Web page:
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Court Partially Revives Casino Tip-Pooling Case

(CN) - A California casino's policy of forcing card dealers to pool their tips does not violate state labor laws unless managers benefit from the policy, a California appeals court ruled.

California labor codes also contain no private right to sue, the 2nd Appellate District Court of Appeals ruled. The codes make it illegal for employers to collect or receive gratuities, or to compel employees to patronize the business.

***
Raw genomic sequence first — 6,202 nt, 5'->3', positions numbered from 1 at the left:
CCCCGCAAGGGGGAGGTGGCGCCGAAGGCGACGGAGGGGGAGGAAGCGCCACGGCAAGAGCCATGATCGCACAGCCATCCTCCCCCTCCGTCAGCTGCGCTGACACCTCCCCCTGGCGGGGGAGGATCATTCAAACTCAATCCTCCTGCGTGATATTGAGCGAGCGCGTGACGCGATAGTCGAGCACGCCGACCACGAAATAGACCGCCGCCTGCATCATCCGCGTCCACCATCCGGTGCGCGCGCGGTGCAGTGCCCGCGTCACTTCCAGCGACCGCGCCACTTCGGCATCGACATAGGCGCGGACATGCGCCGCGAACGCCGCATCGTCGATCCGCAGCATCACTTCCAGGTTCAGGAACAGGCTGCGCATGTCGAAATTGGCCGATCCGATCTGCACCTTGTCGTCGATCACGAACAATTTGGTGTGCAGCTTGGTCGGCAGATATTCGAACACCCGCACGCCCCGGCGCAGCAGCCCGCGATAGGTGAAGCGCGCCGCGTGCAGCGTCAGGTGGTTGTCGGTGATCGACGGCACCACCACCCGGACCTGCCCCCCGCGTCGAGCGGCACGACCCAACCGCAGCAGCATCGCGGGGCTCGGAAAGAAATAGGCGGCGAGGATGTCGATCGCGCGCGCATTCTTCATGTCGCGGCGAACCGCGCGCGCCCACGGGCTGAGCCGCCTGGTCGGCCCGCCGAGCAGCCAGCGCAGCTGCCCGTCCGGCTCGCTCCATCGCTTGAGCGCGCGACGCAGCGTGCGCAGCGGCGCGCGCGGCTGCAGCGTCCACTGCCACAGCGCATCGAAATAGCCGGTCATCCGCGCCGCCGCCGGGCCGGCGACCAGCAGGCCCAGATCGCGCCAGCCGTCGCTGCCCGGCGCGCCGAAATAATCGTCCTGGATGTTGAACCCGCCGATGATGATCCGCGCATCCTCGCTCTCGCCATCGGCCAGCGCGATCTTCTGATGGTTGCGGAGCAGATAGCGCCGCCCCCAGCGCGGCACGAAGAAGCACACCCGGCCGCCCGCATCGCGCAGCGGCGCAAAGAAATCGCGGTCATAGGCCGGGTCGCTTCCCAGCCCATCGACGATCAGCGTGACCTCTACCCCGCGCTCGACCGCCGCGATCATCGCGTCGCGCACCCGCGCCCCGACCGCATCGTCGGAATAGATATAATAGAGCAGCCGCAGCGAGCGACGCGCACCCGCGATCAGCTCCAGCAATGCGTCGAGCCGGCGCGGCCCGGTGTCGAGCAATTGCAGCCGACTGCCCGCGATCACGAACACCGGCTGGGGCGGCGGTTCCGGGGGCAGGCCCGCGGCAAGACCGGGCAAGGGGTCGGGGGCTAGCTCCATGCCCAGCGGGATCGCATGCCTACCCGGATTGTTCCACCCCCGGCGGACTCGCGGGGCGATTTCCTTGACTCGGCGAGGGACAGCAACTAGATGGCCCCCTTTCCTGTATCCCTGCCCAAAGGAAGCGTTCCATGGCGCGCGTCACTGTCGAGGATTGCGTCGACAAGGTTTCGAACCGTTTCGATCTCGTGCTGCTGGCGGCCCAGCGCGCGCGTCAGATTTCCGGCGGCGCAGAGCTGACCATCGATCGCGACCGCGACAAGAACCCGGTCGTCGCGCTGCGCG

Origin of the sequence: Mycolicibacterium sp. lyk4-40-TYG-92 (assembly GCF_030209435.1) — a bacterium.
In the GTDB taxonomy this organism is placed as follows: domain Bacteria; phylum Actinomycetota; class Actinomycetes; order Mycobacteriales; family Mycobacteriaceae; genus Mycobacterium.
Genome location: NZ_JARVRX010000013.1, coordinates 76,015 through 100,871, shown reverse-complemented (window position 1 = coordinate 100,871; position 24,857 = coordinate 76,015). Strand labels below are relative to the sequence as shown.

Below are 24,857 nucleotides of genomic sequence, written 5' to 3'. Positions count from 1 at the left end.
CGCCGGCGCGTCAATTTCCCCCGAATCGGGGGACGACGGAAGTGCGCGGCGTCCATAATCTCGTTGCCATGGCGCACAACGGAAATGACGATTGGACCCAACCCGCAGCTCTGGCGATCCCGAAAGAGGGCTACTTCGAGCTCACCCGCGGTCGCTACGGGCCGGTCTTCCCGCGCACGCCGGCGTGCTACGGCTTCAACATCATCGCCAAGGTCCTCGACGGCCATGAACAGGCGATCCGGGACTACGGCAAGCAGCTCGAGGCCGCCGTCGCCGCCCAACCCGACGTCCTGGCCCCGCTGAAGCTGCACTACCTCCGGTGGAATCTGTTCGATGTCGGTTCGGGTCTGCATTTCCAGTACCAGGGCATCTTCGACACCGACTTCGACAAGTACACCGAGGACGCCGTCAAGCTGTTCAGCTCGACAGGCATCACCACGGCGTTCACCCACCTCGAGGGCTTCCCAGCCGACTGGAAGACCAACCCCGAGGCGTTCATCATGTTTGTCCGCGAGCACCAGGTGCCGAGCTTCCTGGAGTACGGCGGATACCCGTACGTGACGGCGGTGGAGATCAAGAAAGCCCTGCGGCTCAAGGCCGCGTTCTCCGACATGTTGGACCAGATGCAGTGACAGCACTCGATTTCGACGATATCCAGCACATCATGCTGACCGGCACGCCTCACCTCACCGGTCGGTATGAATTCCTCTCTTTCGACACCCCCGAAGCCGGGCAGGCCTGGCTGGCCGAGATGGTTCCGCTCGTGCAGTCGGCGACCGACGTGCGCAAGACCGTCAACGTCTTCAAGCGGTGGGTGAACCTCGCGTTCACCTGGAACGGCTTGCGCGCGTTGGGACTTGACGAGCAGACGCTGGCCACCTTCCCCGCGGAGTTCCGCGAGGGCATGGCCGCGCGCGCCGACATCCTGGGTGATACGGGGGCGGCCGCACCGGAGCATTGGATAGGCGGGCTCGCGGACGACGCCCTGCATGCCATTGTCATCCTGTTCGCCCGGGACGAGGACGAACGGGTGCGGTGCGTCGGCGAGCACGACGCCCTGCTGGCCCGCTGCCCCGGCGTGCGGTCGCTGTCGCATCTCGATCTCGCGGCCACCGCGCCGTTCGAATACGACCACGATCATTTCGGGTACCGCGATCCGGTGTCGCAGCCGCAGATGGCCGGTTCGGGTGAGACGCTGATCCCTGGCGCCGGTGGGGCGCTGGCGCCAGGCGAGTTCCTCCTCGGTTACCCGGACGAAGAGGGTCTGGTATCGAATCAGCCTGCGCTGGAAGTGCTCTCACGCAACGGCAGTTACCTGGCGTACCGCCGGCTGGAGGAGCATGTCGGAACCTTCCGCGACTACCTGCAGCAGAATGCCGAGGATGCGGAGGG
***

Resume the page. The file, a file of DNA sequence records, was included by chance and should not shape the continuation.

Louie Hung Kwei Lu worked for Hawaiian Gardens Casino. He argued that dealers shouldn't have to pool their tips, because patrons give the money directly to the dealers, instead of just leaving it on the table, as in restaurants.

The district court granted summary judgment to the casino, ruling that casino tip-pooling doesn't violate the law.

Justice David Minning agreed that "nothing in Labor Code section 351 prohibits tip pooling in casinos" and added that the codes contain no private right to sue. However, the court reversed in part, concluding that "Lu demonstrated a dispute of fact about whether some of the tip pool recipients are Casino 'agents.'"

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